Ben Delicious writes from Brussels: Ok, let’s get serious for a change and talk about the myths that politicians come up with when they want to frighten people living in the Eurozone into believing that the single currency has to be kept alive by any means. How about that myth that the collapse of the euro would spell disaster for the European economy.
I would really love to hear a single politician explain, in plain speak, how it would happen that without the euro Europe would not survive. I’d love to corner Chancellor Angela Merkel or the unelected European Commission President Jose Manuel Barroso or that other unelected President Herman van Rompuy and ask them to explain to me why would everything crash if the single currency goes. Because I reckon if the European economy had survived the introduction of the euro – which was no mean feat, I can tell you – then it would probably be able to withstand its disappearance. In fact, considering the state of European finances it might actually help some of the weaker EU members to sort out the mess they found themselves in.
And then there’s a myth about the single currency benefitting all the EU countries in equal measure, as if Germany and France have not been building their own prosperity on the woes of others, making it easier to flood the European markets with their goods while destroying whole industries in other countries. Not to mention that the euro made it all simple for German and French banks to saddle others countries with huge debts, pushing them to the brink when the going got tough.
Which brings me to another myth that European politicians peddle to cover up their own incompetence and the disgusting doings of the money men: that it’s the people in countries like Greece, Ireland, Portugal and Spain who are to blame for the debt crisis in their respective nations and the Eurozone generally. How does that work? Well, the idea behind this disgraceful spin is to shift the blame from governments and banks to ordinary people who have supposedly been basking in luxury and living beyond their means for decades. This is so gross that even by the standards of the two-timing and double-dealing politicians this goes way over the top.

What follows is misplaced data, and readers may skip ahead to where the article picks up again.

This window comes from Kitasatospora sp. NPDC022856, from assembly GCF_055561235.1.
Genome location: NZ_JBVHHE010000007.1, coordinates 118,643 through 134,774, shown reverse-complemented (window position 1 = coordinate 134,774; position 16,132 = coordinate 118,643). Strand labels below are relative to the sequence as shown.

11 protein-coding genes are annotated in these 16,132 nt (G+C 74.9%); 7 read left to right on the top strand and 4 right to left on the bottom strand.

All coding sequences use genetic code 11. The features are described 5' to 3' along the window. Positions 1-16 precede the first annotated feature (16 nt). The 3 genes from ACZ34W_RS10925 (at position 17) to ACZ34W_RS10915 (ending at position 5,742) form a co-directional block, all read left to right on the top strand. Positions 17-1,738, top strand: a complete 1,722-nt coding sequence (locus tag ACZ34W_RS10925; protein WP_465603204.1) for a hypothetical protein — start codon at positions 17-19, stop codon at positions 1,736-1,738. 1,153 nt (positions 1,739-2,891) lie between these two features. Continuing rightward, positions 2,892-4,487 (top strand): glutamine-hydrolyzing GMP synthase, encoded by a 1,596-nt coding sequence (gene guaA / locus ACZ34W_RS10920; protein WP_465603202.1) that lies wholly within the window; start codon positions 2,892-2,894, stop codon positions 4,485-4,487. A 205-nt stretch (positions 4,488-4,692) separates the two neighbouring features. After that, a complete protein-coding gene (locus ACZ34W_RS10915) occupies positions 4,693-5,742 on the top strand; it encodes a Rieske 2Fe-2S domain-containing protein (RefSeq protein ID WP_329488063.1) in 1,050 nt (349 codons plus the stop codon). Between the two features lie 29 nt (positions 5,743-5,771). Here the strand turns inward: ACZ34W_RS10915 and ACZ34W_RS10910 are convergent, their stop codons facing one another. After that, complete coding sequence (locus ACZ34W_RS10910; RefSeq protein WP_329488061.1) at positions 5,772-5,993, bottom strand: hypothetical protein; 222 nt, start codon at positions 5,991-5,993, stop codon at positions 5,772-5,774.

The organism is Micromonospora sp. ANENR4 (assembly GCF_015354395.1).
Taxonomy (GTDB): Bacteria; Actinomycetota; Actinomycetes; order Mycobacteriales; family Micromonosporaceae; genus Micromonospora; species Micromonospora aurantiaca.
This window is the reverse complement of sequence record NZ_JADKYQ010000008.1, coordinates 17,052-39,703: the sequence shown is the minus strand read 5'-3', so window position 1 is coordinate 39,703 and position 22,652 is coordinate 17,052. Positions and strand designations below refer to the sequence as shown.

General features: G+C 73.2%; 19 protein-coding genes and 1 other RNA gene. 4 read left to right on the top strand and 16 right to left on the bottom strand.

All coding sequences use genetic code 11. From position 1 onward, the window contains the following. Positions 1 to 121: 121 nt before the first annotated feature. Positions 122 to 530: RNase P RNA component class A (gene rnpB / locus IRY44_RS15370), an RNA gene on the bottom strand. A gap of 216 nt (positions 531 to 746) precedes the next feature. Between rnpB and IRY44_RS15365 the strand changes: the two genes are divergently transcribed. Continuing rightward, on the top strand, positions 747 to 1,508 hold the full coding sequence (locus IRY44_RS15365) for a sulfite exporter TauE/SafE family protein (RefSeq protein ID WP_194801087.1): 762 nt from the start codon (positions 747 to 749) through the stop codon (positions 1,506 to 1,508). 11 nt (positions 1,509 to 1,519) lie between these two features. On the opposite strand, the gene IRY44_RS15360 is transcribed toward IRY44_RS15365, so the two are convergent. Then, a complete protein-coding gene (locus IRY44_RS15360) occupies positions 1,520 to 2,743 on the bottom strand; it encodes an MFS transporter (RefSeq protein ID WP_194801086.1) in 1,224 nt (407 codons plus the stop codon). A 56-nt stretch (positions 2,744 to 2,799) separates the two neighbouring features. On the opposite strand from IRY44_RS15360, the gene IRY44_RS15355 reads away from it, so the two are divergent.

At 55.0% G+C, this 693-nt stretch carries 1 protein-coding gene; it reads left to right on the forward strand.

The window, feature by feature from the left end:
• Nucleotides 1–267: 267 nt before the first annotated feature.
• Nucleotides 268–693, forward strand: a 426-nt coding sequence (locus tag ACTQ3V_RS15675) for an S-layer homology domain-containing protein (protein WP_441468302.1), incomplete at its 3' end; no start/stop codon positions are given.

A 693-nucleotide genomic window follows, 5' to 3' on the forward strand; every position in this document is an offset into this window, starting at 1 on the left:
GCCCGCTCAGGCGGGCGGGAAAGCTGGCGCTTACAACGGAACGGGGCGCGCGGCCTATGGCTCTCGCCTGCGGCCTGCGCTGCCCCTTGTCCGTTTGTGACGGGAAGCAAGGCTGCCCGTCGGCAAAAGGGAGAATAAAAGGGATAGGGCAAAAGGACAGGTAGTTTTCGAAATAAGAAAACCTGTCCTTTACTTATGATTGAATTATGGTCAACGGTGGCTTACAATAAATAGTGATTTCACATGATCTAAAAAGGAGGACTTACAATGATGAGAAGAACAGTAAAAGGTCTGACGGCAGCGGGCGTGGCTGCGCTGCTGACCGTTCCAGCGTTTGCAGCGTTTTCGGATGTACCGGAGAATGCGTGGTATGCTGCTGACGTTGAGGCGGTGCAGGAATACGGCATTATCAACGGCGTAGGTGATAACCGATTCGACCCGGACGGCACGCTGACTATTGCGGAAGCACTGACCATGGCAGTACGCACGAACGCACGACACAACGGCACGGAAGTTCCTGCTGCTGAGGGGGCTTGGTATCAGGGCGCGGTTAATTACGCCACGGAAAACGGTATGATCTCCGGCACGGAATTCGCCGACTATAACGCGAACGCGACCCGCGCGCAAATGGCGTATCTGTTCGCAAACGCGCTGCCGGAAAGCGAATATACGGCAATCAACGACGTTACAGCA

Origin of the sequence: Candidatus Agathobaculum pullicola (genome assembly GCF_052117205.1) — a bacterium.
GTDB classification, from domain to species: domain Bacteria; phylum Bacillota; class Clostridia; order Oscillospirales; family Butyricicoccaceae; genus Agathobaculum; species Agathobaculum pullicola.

And that’s not all, mind you. How about politicians pretending that the so-called markets – I call them ‘so-called’ because they are not really markets but gatherings of speculators and spivs who thrive on causing chaos – are simply responding to the financial turmoil and have nothing to do with making the debt crisis even worse. This is so absurd that it is really amazing that politicians are prepared to blow their own cred sky high, in order to cover up the lowlifes who create nothing and yet mange to earn fortunes on causing grief to others. Not to mention that rating agencies, these gangster type of groupings that work against national economies, are getting away with murder, instead of being banned for gross manipulation of financial data and conspiring with the speculators to make a quick buck.
And now for the biggie, the myth that is told and retold by European politicians all the time: that the single currency has nothing to do with the determination of the EU to have total control over the finances of member countries. The whole trick of introducing the euro for countries with different levels of economic development was to push for a federal Europe, simply because the single currency could not function without a tight political and fiscal union. That is exactly what the unelected EU bureaucrats are now saying, with Germany which has abused its position as the strongest economy to benefit from the single currency now demanding that Europe has a single government and a single financial policy.
And now the conclusion: the single currency was a con right from the start, pulled off by the federalists in Brussels who are pushing for creating a European superstate that would mirror the former Soviet Union. What these opportunists don’t understand though is that just like the USSR the federal Europe project will collapse – sooner than they think,